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robertsloan2
10-04-2008, 08:07 PM
I paint a lot of 4 x 6" and ACEO (Art Cards Editions & Originals, 2 1/2" x 3 1/2" size) artworks and have been mailing those out whenever they sell... but now I'm looking at doing some larger pastels. Including some 5 x 7" pieces on Pastelbord, or at least paintings on 5 x 7" Pastelbord.

How would you ship something like that without damaging the delicate surface of the painting? I've had good luck using cardboard mailers with pastels under 9 x 12" by just putting a sheet of thin watercolor paper or something over them and making sure the mailer is stiff, or putting stiffeners in if it's a soft mailer like bubble wrap. But the Pastelbord is 1/8" thick Masonite and weighs a lot. It seems like it would stand up well to being banged around but as soon as the piece got turned over -- smush! How could I somehow prop it up and keep the art from touching the box if I used a box?

Any suggestions? Does anyone here sell art online and have to ship it?

I bought some photo bags for sending pastels on paper, one more layer of protection is not going to hurt them at all.

robertsloan2
10-04-2008, 08:09 PM
I forgot to mention that for 4 x 6" or 2 1/2" x 3 1/2" pastels, I put them inside a rigid plastic "top loader" used by people who collect collector cards and postcards -- these are archival and seem to be as good as framing for protecting art. I've been collecting tiny artworks in those sleeves for a year and never had one mashed when an artist sent it to me or any complaints from people I mailed art to, for trade or sale.

But there is nothing like that for 1/8" thick masonite, no matter what size it is.

helenh
10-08-2008, 05:29 PM
You could cover your work with a sheet of glassine that is a little larger than the actual piece and tape it all the way around on the back. Then you could put the wrapped piece inside a sleeve, then bubble wrap.

Helen

Tressa
10-08-2008, 08:38 PM
Robert, I have mailed non framed works using a foamcore "sandwich" even from overseas.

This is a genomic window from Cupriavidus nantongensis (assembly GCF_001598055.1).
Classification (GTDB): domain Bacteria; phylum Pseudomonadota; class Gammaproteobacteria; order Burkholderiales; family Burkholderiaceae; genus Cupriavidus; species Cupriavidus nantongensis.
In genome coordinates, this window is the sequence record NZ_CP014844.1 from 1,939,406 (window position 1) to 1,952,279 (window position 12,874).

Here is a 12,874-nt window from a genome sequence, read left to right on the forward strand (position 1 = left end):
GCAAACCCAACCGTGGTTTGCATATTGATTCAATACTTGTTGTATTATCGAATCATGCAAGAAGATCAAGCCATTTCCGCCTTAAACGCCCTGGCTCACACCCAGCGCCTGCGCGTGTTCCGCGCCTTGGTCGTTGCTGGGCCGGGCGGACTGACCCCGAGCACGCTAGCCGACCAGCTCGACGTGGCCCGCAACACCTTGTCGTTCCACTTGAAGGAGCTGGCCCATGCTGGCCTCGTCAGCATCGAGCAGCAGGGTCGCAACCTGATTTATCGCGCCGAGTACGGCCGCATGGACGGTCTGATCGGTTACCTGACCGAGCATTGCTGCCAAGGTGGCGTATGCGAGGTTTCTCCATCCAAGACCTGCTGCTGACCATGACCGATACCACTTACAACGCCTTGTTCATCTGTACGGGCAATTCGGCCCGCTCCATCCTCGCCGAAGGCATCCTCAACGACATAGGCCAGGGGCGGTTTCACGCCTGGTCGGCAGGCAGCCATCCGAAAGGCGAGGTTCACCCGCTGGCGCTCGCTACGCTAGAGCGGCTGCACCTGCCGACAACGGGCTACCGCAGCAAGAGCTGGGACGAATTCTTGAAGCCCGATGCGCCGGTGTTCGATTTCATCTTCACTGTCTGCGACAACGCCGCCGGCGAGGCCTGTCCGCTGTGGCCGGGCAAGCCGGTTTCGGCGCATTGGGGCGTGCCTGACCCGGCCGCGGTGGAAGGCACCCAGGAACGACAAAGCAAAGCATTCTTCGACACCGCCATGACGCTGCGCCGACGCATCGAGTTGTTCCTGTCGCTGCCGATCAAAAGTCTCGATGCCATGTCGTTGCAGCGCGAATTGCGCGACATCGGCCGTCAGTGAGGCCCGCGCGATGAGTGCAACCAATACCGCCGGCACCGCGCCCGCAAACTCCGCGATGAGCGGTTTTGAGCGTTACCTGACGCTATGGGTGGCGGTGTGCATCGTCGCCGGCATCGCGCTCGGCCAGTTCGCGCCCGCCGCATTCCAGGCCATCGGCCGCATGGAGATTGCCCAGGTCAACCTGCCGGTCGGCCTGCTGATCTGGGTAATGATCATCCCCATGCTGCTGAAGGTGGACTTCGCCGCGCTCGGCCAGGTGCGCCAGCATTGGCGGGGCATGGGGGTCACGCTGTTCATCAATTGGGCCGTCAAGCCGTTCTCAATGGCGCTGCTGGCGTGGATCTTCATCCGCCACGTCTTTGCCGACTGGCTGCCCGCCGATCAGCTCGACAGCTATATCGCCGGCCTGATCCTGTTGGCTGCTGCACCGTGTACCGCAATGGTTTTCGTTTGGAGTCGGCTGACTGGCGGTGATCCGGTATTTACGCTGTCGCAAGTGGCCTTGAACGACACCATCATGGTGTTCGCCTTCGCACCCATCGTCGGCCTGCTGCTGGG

Tape the pastel to foamcore, cover with glasine, tape,then lay another piece of foamcore on top, and tape all around. This keeps the pastel from sliding and protects it from bending.

robertsloan2
10-09-2008, 12:36 AM
Helen and Tressa, thank you! I love the Pastelbord surface, and yes, it makes sense glassine and bubblewrap would protect it. Even more that a foam core sandwich would protect it from anything. Sometimes my buyers are overseas. I only ever sell art online and it's whoever follows my blog or reads my ebay listings or visits my store, so I never know where I'm shipping what. I have it down to a routine for the tinies, but want to begin focusing more on serious paintings in larger sizes. Glassine goes on my next supply order along with foam core! (Hm, that'd get around the minimum number of big sheets in Blick orders too, nice.)

Problem solved! Thank you both for solving the problem. I knew someone here would be used to doing it routinely and know how to package them. Unframed, the weight of the package isn't the problem. The way it gets banged around would be. This rocks.

robertsloan2
10-09-2008, 04:18 AM
In looking up the foamcore, it comes in bulk packages. So if I get the acid free foamcore, maybe I can also paint it with Colourfix primer and use it as a lightweight stiff substrate. That could be fun! Besides, it'd be better for using as backboards when framing.

Tressa
10-09-2008, 08:01 AM
Robert the acid free foamcore is a wonderful surface to prime for pastel.
Gatorboard is a little stronger, but I have used both.

robertsloan2
10-12-2008, 02:32 AM
Oh cool! I wondered what was special about Gatorboard when the price of one sheet was so much higher than a sheet of even the good Bienfang. I'm looking forward to priming it and painting on it. It'd be so sturdy and almost provide its own backing board if I cut the board to a frame size and marked off the painting area to the mat opening size.